RUHLMAN'S HOW TO ROAST (Little, Brown and Co., 2014, 144 pages, ISBN 978-0-316-25410-6, $25 US hard covers) is by Michael Ruhlman, who began writing narratives about chefs but has now become a source for food reference books. He has begun branding his books, e.g., Ruhlman's Twenty, Ruhlman's How to Roast) which is also mnemonically useful for the word "rule". He's a Beard Award author who has come up with a blend of food history, recipes and practical advice. Roasting is pretty basic, and if you can tell time, then you can roast and never burn. He covers tools, staples, ovens, techniques, photos, etc. The 25 recipes begin with roasted chicken, and then moves on to standing rib roast and the Thanksgiving turkey, moving through roasted monkfish and ending with roasted pineapple. It is a good book for beginners, well-illustrated with technique photos.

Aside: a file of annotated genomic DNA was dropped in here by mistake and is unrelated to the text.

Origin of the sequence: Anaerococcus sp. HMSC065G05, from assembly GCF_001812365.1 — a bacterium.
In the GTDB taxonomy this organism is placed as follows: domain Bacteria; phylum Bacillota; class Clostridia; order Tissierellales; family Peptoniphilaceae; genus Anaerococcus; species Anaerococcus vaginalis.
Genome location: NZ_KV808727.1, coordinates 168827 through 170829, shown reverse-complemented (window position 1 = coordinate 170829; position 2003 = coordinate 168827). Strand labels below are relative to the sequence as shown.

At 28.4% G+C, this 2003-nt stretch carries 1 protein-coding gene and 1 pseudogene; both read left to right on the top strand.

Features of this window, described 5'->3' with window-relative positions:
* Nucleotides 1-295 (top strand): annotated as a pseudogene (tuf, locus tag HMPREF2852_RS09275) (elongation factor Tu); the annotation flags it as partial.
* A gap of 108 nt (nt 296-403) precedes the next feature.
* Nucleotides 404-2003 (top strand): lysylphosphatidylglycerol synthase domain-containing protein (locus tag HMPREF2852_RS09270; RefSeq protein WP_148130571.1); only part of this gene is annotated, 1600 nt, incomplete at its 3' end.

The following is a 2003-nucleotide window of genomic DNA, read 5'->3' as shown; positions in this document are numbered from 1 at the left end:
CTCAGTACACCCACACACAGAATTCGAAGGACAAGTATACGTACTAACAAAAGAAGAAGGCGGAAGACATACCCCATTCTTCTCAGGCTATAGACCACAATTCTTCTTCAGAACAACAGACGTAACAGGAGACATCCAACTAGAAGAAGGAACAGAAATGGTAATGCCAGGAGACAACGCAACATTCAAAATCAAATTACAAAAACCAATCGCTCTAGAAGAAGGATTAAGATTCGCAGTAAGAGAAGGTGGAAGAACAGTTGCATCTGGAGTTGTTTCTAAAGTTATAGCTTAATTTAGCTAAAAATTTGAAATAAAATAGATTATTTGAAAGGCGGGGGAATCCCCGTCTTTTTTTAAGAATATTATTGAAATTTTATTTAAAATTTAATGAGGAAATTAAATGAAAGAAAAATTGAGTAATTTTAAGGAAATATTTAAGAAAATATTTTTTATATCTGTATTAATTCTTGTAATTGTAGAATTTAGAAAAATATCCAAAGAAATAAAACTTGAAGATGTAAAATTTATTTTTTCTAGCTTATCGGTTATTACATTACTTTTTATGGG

Preparations have their ingredients listed in mainly avoirdupois with some metric measurements, but there is no table of equivalents. If you need more recipes, check out FINE COOKING ROASTING ($14.95 US, below).
Audience and level of use: beginners, students
Some interesting or unusual facts: "while there may no longer be a difference in the act of baking or roasting, the semantic difference is meaningful and useful."
The downside to this book: a bit brief, especially with large print, leading and white spaces.
The upside to this book: this is the first book of a new series on basic techniques.
Quality/Price Rating: 90.